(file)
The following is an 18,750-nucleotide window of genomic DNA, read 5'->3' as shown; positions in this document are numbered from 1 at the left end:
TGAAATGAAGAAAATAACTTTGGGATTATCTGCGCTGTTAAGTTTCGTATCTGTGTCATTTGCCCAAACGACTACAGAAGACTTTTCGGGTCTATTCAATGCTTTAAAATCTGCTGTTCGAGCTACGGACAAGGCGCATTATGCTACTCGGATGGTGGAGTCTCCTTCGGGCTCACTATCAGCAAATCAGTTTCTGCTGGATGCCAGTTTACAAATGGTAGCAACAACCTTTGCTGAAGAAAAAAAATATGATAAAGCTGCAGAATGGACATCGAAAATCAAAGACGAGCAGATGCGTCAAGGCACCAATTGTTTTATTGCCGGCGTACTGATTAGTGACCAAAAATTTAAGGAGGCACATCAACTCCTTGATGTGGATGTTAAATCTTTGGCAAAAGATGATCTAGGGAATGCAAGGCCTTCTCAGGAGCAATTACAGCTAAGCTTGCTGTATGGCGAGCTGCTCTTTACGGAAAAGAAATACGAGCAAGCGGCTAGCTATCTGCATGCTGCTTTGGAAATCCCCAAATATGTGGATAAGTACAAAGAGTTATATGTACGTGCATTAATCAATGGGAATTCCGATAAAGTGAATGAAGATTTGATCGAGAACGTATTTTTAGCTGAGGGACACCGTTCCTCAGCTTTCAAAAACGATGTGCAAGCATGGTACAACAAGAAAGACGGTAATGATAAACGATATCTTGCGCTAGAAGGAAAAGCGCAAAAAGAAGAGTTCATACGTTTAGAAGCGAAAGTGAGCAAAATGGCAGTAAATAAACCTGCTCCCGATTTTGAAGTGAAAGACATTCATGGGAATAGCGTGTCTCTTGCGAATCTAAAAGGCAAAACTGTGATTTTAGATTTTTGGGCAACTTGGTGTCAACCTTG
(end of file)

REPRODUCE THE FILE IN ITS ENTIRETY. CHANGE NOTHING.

The following is an 18,750-nucleotide window of genomic DNA, read 5'->3' as shown; positions in this document are numbered from 1 at the left end:
TGAAATGAAGAAAATAACTTTGGGATTATCTGCGCTGTTAAGTTTCGTATCTGTGTCATTTGCCCAAACGACTACAGAAGACTTTTCGGGTCTATTCAATGCTTTAAAATCTGCTGTTCGAGCTACGGACAAGGCGCATTATGCTACTCGGATGGTGGAGTCTCCTTCGGGCTCACTATCAGCAAATCAGTTTCTGCTGGATGCCAGTTTACAAATGGTAGCAACAACCTTTGCTGAAGAAAAAAAATATGATAAAGCTGCAGAATGGACATCGAAAATCAAAGACGAGCAGATGCGTCAAGGCACCAATTGTTTTATTGCCGGCGTACTGATTAGTGACCAAAAATTTAAGGAGGCACATCAACTCCTTGATGTGGATGTTAAATCTTTGGCAAAAGATGATCTAGGGAATGCAAGGCCTTCTCAGGAGCAATTACAGCTAAGCTTGCTGTATGGCGAGCTGCTCTTTACGGAAAAGAAATACGAGCAAGCGGCTAGCTATCTGCATGCTGCTTTGGAAATCCCCAAATATGTGGATAAGTACAAAGAGTTATATGTACGTGCATTAATCAATGGGAATTCCGATAAAGTGAATGAAGATTTGATCGAGAACGTATTTTTAGCTGAGGGACACCGTTCCTCAGCTTTCAAAAACGATGTGCAAGCATGGTACAACAAGAAAGACGGTAATGATAAACGATATCTTGCGCTAGAAGGAAAAGCGCAAAAAGAAGAGTTCATACGTTTAGAAGCGAAAGTGAGCAAAATGGCAGTAAATAAACCTGCTCCCGATTTTGAAGTGAAAGACATTCATGGGAATAGCGTGTCTCTTGCGAATCTAAAAGGCAAAACTGTGATTTTAGATTTTTGGGCAACTTGGTGTCAACCTTG